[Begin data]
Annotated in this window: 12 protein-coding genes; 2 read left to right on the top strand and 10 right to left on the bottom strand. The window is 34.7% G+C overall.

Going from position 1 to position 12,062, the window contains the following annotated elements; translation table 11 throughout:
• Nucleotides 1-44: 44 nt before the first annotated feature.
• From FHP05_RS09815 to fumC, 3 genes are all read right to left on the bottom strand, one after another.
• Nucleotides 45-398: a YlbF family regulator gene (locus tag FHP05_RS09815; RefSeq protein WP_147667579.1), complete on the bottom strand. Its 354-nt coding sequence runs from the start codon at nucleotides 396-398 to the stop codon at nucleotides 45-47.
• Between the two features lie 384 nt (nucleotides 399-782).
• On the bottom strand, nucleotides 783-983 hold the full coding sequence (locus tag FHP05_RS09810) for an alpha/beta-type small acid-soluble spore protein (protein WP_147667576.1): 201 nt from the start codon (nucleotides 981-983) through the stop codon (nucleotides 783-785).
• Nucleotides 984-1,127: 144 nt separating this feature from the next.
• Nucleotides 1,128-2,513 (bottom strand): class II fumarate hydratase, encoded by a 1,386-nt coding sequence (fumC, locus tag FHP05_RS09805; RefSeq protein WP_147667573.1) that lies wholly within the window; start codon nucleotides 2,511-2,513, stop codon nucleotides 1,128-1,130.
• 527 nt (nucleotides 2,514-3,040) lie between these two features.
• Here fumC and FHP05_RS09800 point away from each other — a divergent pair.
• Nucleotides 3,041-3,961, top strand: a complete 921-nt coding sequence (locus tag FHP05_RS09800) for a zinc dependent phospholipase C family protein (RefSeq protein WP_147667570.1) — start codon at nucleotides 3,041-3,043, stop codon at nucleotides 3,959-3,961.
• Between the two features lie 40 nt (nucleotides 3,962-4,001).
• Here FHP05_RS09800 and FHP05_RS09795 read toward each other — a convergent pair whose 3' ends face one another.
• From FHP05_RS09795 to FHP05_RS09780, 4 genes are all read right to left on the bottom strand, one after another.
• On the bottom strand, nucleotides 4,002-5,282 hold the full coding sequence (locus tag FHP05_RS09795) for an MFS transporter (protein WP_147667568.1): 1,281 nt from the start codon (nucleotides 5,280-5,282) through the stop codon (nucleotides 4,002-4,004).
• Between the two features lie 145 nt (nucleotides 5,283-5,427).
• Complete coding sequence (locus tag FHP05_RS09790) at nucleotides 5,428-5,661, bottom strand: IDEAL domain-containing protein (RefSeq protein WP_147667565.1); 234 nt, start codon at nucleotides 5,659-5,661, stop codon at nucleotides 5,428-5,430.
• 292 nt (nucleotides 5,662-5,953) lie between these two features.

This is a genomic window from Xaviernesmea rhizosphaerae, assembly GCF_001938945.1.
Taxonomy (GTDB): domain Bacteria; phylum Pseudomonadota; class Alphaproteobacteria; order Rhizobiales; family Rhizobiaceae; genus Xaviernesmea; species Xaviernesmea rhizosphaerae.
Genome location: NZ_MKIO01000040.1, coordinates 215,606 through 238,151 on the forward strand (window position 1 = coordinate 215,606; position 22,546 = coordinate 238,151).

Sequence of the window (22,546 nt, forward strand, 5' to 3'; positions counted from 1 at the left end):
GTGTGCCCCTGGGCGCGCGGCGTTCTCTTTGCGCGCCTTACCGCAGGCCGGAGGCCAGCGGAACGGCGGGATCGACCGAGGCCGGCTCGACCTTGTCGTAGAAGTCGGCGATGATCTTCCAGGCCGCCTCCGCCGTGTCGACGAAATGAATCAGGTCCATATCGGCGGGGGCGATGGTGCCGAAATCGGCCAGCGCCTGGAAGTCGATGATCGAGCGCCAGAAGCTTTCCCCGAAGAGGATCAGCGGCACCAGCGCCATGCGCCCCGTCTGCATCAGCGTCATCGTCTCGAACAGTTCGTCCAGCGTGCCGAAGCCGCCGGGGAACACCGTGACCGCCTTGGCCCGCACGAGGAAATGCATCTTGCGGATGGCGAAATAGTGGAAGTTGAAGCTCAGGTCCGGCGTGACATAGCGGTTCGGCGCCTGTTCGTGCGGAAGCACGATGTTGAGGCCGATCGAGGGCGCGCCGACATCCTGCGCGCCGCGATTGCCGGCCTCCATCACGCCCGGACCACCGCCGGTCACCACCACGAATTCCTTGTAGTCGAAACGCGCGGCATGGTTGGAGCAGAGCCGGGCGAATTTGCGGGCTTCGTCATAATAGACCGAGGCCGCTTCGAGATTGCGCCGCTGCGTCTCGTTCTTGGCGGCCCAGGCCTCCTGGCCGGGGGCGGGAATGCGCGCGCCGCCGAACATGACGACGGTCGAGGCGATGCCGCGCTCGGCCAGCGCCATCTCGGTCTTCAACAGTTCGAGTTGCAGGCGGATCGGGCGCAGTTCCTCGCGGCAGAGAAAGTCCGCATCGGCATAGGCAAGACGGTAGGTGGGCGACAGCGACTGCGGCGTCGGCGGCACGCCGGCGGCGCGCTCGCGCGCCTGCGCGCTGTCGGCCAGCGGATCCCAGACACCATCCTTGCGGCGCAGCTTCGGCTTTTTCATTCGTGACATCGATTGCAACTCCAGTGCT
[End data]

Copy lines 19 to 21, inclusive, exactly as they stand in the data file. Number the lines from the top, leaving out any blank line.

• 292 nt (nucleotides 5,662-5,953) lie between these two features.

This is a genomic window from Xaviernesmea rhizosphaerae, assembly GCF_001938945.1.
Taxonomy (GTDB): domain Bacteria; phylum Pseudomonadota; class Alphaproteobacteria; order Rhizobiales; family Rhizobiaceae; genus Xaviernesmea; species Xaviernesmea rhizosphaerae.